Five hours after #HackMTL organizers opened their event to developers, it was sold out. After that, Maeghan Smulders, Heri Rakotomalala, Greg Whiteside and Derek Jen opened up dozens more spots for the meet up, all of which were promptly filled.
Rakotomalala called it the largest Canadian hacking event to date. He may be right too: previously the largest event was HackTO in April 2012. Then 100 hackers met at Freshbook’s Toronto office to take part in the event.
“In terms of the Montreal startup community we see a lot of business events for marketing and SEO, which we’re really skewed towards,” said Rokotomala. “But there’s a gap in events just for developers and there’s actually no real event that gathers everyone, so lets have something that’s really interesting, that’s open to everyone.”
Based on the reception the organizers saw upon activating sign-ups, “that’s very good proof that people are looking for these types of events,” he said.
MTL Startup Talent, a local startup activist group that hold’s monthly pitch events, is organizing #HackMTL. Like other hackathons it will give developers a chance to show their talents and creative abilities in a 24-hour window. They can join teams, eat bagels and drink coffee and beer, and ultimately challenge each other for valuable prizes.
The event will be sponsored by Montreal-based startup PasswordBox, Google, Facebook and iWeb.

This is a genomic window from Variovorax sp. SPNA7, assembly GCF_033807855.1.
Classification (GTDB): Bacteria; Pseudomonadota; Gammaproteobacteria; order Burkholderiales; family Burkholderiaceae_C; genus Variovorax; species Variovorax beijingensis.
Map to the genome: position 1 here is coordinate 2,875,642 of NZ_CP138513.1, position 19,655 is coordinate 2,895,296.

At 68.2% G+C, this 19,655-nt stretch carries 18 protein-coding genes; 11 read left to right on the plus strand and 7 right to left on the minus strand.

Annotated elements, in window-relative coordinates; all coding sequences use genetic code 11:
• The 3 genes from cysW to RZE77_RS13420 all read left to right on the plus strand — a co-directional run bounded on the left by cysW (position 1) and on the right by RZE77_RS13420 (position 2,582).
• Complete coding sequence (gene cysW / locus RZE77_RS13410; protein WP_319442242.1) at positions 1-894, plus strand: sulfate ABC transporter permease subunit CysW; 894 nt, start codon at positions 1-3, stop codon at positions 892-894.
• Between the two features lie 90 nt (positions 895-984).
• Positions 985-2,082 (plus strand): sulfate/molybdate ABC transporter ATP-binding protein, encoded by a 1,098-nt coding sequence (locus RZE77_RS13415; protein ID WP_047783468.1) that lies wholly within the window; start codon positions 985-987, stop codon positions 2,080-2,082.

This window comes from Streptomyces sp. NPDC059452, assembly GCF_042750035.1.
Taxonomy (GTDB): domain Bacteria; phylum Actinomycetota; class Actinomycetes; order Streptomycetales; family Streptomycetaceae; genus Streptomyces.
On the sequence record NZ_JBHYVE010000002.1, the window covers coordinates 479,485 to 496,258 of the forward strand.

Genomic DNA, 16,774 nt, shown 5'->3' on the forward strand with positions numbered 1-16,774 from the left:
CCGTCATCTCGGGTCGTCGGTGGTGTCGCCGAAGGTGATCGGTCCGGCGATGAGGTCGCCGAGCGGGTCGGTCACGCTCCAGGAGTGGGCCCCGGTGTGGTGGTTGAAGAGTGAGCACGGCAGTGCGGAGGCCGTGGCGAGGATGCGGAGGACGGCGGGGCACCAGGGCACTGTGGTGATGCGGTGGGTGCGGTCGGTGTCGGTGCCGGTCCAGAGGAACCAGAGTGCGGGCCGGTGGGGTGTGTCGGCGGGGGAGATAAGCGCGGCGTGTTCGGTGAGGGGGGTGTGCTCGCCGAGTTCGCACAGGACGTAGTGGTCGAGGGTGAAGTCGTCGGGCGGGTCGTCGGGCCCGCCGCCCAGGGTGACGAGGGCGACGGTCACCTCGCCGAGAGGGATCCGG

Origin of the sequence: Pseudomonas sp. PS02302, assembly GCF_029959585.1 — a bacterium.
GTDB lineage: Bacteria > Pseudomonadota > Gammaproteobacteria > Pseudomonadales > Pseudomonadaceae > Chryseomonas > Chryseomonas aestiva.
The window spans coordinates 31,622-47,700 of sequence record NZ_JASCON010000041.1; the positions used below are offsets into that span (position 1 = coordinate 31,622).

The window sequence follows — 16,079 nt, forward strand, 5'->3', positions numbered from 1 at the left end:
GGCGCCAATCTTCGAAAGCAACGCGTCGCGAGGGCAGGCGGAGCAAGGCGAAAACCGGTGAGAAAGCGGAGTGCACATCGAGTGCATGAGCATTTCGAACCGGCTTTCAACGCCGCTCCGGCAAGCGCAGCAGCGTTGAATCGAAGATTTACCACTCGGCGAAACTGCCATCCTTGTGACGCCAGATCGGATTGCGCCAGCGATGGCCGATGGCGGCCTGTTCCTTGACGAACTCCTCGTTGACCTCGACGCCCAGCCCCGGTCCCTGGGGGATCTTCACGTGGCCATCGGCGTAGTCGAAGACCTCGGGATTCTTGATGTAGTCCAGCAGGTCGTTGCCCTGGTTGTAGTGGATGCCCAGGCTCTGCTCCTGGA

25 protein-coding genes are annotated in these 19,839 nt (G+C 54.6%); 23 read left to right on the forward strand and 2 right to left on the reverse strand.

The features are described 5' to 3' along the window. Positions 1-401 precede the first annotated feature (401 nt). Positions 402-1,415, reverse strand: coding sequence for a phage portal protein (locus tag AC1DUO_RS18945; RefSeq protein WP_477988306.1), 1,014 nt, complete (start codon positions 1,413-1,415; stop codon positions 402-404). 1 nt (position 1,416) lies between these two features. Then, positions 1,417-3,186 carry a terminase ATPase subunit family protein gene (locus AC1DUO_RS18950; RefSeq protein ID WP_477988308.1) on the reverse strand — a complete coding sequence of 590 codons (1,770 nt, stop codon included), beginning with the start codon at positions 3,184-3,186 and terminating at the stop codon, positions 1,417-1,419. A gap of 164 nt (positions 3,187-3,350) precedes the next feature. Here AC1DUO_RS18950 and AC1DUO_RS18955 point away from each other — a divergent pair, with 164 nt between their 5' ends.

Prizes will include a Nexus 7 Google phone and server cloud hosting both for the best team and the best solo developer. The best Google Chrome web extension developer or team will receive a Google Chromebook laptop on top of the those prizes. The best security app developer or team will get a Github plan, a Nexus 7, and server cloud hosting.
Among those judging the event will be a Google Montreal engineer as well as PasswordBox’s Marc-Antoine Ross. They’ll base their decisions on “the difficulty of problem solved, elegance of solution, impact of solution and completeness.”
Smulders, an employee at PasswordBox, said the idea for #HackMTL evolved out of a simple conversation among the organizers. They spoke about the difficulty companies face when seeking out and hiring developers of very high quality. Ideally this will change along with the creation of events like #HackMTL.
“It attracts those people,” Smulders told Techvibes. “Linkedin just had their hackathon and a news post said ‘hackathons are going to be what changes the world,’ because it’s an open-space environment for people to create things while having the drive, excitement and influence of those around them.”
The inclusive nature of such events is something that #HackMTL is playing up. At least 14 women developers will be present at the meet up next week, in an effort to attract more female programmers. “I think being involved in the community and being able to meet others and build things, that’s a really valuable experience,” said Smulders. “The fact that you can be a part of that, I think that’s very valuable for anybody.”
Those interested in attending can still join the waiting list, as the organizers said usually a few spots will open up prior to the event.
Rakotomalala expects the event to run smoothly. At the end of the day, he said, “It’s really just designed to have developers come, have fun, connect and see what other people are doing here.”